Historical Palaces in Milan

When one thinks about Milan, thinks about innovation. As a matter of fact Milan is mainly known for its innovative spirit and for always staying ahead of the curve in every field, from fashion to finance. 

What many don’t know, however, is that Milan harbors hidden gems of history and art within its borders, treasures that allow one to journey back in time: we are talking about historical residences once inhabited by the most influential, rich and powerful families of Milan.

These semi-secret places are hidden among the streets of the center of the city, often remaining elusive to passersby. The reason behind this is deeply ingrained in Milanese culture: opulence and wealth remain concealed within, while the facades exude a sense sobriety and are characterized by clean architecture and often minimalistic ornamentation. 

In this article, we will talk about three of these amazing examples of Milanese architecture and historical heritage: Palazzo Serbelloni, Palazzo Clerici, and Palazzo Bagatti Valsecchi. 


Palazzo Serbelloni

Palazzo Serbelloni is one of the first nobiliary edifices built in Corso Venezia, a street that between XVIII and XIX Century became one of the most luxurious ones of the city. Palazzo Serbelloni was in fact built between 1765 and 1793, based on a project by architect Simone Cantoni. The sober external architecture, with columns and a pediment, conceals opulent halls inside, where abundant use is made of gold and marbles; the two most important ones are Bonaparte and Parini Halls. Bonaparte Hall, named in such way to celebrate Napoleone Bonaparte and his friendship with duke Serbelloni, is the most opulent space of the building, characterized by stucco decorations adorned with foliage motifs, cherubs, and colorful paintings. In this chamber balls, theatrical performances and musical concerts were held, events that the Serbelloni family was delighted to share with the aristocracy of Milan. 

The Parini Room, with a vaulted ceiling, is characterized by a decoration that echoes ancient themes dear to the culture of the time. The ceiling is frescoed and represents four figures, symbols of the Virtues or even mythological figures, such as Astrea and Bacchus. This chamber is named after Giuseppe Parini, one of the most important Italian writers, who was the tutor of the Serbelloni house. 

Palazzo Serbelloni – cc:@miguidi


Palazzo Clerici

Palazzo Clerici, a jewel of Milan’s architectural heritage built in XVII Century, boasts Baroque elegance and historical significance. Designed by architect Giuseppe Piermarini, this palace showcases exquisite frescoes by the renowned artist Giovanni Battista Tiepolo. His masterful works adorn the ceilings of several rooms, including the majestic Sala Tiepolo. The vibrant colors, dynamic compositions, and ethereal figures demonstrate Tiepolo’s unparalleled skill and creativity, leaving visitors in awe by his artistic genius. These frescoes not only enrich the palazzo’s interior but also serve as enduring tributes to Tiepolo’s enduring legacy in the realm of Italian art. When built, Palazzo Clerici’s main purpose was to symbolize Clerici family’s prominence and influence in Milanese society. Today, the palazzo has been repurposed as a venue for cultural events, exhibitions, and gatherings, showcasing its transition from a noble residence to a vibrant cultural hub that welcomes visitors from all around the world.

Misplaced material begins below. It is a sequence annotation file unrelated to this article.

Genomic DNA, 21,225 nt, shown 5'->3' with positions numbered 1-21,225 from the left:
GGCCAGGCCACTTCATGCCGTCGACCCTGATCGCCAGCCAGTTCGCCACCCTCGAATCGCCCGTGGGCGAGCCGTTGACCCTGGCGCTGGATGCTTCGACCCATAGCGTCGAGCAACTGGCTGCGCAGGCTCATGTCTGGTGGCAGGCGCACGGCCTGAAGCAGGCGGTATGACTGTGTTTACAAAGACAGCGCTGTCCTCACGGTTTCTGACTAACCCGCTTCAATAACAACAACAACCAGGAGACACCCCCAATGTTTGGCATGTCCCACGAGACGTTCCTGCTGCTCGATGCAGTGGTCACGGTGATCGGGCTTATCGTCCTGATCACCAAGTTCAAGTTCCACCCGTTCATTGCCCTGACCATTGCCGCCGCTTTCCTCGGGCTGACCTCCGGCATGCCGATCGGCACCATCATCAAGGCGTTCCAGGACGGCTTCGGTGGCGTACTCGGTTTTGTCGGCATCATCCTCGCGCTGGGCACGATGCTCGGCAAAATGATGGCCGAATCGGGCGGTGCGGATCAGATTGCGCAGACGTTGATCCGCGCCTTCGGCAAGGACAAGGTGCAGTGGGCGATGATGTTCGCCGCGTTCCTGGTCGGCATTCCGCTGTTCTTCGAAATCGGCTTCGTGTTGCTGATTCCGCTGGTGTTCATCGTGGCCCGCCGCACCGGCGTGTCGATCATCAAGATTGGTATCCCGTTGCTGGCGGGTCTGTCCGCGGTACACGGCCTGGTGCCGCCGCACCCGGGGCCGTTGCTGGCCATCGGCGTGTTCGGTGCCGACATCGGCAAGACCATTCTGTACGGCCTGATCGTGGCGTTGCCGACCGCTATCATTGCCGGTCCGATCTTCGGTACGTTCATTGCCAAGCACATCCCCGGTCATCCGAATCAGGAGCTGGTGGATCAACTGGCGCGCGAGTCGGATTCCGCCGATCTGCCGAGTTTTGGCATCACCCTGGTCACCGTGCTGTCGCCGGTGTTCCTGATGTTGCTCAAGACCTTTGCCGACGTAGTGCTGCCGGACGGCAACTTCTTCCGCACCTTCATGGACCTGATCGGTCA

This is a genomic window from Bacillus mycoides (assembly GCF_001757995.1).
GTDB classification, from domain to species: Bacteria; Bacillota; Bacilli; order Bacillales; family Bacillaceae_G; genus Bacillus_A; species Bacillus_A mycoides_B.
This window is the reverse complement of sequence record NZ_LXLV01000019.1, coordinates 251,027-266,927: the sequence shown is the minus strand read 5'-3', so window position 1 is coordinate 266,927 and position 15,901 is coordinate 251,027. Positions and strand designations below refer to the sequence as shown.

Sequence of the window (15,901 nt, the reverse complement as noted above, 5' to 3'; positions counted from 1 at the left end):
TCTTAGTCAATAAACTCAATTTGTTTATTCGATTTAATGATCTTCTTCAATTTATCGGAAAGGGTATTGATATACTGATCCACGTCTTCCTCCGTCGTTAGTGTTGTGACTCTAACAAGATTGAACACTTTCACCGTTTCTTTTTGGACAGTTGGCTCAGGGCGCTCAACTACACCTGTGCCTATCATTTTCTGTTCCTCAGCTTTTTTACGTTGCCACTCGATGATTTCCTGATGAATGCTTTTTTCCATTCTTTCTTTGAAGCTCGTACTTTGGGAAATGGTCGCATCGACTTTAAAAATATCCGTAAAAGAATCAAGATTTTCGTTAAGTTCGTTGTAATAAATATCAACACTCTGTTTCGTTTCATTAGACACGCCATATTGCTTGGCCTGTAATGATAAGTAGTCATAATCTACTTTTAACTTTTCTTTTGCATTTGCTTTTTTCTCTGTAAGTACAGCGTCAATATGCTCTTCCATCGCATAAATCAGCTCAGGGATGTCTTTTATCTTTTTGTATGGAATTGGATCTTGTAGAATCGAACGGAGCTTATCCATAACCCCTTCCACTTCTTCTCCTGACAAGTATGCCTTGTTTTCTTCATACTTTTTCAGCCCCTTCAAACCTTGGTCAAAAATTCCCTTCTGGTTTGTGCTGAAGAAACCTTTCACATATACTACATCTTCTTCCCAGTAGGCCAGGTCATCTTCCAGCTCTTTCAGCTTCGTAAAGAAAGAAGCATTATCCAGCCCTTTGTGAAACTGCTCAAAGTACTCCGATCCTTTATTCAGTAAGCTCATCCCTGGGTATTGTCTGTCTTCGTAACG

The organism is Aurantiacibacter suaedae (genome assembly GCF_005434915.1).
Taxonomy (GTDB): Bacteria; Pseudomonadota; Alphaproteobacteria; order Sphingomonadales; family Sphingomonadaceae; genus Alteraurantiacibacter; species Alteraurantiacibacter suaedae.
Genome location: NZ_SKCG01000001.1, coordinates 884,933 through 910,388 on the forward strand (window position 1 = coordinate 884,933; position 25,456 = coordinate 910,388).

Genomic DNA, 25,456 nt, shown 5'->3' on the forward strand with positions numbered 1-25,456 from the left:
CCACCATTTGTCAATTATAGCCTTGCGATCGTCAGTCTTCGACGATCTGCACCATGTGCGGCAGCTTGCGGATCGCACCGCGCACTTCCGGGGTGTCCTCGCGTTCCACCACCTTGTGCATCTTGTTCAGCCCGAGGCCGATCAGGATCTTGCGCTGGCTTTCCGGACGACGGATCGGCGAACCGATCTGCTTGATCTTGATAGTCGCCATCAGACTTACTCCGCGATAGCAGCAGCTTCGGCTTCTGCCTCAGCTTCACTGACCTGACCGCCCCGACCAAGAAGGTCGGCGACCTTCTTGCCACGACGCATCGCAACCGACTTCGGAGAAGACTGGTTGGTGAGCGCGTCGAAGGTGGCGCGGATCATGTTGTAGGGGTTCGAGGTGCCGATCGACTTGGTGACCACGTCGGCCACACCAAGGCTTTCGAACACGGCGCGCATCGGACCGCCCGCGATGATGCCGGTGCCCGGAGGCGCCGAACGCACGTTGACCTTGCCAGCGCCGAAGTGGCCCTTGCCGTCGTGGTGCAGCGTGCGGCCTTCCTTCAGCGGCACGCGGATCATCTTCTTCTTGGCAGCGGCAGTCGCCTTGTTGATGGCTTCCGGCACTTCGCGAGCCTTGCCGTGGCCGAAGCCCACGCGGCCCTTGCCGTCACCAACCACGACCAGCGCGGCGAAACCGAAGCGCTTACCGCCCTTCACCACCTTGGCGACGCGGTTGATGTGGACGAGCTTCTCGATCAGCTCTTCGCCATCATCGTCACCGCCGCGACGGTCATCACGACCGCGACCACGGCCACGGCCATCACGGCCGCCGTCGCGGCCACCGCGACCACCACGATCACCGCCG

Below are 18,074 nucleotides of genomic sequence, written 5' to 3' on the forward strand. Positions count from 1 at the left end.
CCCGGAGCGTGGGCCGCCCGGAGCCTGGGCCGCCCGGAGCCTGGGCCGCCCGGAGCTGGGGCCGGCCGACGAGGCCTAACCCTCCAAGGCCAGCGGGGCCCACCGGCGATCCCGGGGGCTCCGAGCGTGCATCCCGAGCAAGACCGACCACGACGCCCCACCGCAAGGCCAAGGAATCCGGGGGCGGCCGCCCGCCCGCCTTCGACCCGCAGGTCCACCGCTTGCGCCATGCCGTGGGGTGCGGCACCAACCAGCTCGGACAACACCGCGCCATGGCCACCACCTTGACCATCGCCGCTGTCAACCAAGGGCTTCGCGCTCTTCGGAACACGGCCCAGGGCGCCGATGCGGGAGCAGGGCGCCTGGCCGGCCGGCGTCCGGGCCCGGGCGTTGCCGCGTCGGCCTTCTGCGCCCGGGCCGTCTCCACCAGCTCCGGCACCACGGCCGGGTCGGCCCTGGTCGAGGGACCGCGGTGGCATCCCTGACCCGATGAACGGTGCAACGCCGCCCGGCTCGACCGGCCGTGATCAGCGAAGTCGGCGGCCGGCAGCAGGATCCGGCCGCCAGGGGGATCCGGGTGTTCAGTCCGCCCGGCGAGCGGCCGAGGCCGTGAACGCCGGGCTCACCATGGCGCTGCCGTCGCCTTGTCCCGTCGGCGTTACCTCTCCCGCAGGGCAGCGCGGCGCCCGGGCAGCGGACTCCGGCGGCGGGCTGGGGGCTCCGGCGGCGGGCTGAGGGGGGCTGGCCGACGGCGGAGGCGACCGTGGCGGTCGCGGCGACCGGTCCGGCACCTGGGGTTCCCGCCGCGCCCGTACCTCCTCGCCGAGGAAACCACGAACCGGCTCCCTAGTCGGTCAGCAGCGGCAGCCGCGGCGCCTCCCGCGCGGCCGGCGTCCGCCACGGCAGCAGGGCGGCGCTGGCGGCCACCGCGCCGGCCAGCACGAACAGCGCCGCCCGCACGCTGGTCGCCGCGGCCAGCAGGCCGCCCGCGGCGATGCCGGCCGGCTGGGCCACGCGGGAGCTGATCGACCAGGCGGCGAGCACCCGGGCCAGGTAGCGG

Palazzo Clerici – cc:@smarteventi


Palazzo Bagatti Valsecchi

In the heart of Milan’s famous fashion district, the so called Quadrilatero della Moda, Palazzo Bagatti Valsecchi stands as a testament to the opulence and refined taste of the Bagatti Valsecchi family. Originating in the late XIX Century, the building remained the private residence of the family until just a few years ago, preserving its grandeur and historical charm with meticulously preserved furnishings, artwork, and decor. 

Its interior exudes a sense of timeless elegance, boasting sumptuous furnishings, intricate woodwork, and ornate frescoes adorning ceilings and walls. The architectural splendor of the building, with its grand staircase adorned with ancient armors, its amazing library and grand salons, reflects a harmonious blend of Renaissance and Baroque. 

All the amazing artworks that can be seen at Palazzo Bagatti Valsecchi were collected by two brothers, Fausto and Giuseppe Bagatti Valsecchi, that dedicated their lives to the creation of an amazing collection of unique art pieces. 

Today, in the beautiful courtyard, visitors can also indulge in the culinary delights offered by the renowned restaurant “Salumaio di Montenapoleone”, which adds a modern twist to the building’s rich tapestry of history, culture, and art.

Palazzo Bagatti Valsecchi – cc: @mymilano


In conclusion, let me tell you a fun fact about Palazzo Bagatti Valsecchi: the late Pier Fausto Bagatti Valsecchi, one of the last members of the family who lived inside the palace, once said that when he was a little child he used to have a great time racing tricycles among medieval armors: what an uncommon childhood!

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